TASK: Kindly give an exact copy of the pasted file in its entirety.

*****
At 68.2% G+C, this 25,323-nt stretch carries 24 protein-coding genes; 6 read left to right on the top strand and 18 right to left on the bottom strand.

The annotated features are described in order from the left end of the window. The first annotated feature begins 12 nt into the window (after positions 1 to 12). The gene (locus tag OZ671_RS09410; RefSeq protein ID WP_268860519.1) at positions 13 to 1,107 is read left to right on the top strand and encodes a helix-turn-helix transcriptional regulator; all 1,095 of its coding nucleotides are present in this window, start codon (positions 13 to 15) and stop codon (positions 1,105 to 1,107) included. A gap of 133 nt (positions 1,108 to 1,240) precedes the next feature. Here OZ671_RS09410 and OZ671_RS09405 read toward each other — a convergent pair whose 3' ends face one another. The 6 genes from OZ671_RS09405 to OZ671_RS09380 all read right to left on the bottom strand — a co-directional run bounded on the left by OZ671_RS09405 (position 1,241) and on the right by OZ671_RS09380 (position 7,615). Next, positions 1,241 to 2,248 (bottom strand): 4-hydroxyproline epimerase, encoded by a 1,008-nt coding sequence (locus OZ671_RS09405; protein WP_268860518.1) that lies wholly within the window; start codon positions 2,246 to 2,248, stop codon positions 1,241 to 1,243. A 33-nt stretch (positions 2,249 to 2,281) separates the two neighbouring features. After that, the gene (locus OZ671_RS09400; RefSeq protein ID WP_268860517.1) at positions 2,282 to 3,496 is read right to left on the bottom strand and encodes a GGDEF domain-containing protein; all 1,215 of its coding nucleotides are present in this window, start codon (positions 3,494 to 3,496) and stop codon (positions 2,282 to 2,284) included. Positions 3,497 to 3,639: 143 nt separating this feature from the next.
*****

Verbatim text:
At 68.2% G+C, this 25,323-nt stretch carries 24 protein-coding genes; 6 read left to right on the top strand and 18 right to left on the bottom strand.

The annotated features are described in order from the left end of the window. The first annotated feature begins 12 nt into the window (after positions 1 to 12). The gene (locus tag OZ671_RS09410; RefSeq protein ID WP_268860519.1) at positions 13 to 1,107 is read left to right on the top strand and encodes a helix-turn-helix transcriptional regulator; all 1,095 of its coding nucleotides are present in this window, start codon (positions 13 to 15) and stop codon (positions 1,105 to 1,107) included. A gap of 133 nt (positions 1,108 to 1,240) precedes the next feature. Here OZ671_RS09410 and OZ671_RS09405 read toward each other — a convergent pair whose 3' ends face one another. The 6 genes from OZ671_RS09405 to OZ671_RS09380 all read right to left on the bottom strand — a co-directional run bounded on the left by OZ671_RS09405 (position 1,241) and on the right by OZ671_RS09380 (position 7,615). Next, positions 1,241 to 2,248 (bottom strand): 4-hydroxyproline epimerase, encoded by a 1,008-nt coding sequence (locus OZ671_RS09405; protein WP_268860518.1) that lies wholly within the window; start codon positions 2,246 to 2,248, stop codon positions 1,241 to 1,243. A 33-nt stretch (positions 2,249 to 2,281) separates the two neighbouring features. After that, the gene (locus OZ671_RS09400; RefSeq protein ID WP_268860517.1) at positions 2,282 to 3,496 is read right to left on the bottom strand and encodes a GGDEF domain-containing protein; all 1,215 of its coding nucleotides are present in this window, start codon (positions 3,494 to 3,496) and stop codon (positions 2,282 to 2,284) included. Positions 3,497 to 3,639: 143 nt separating this feature from the next.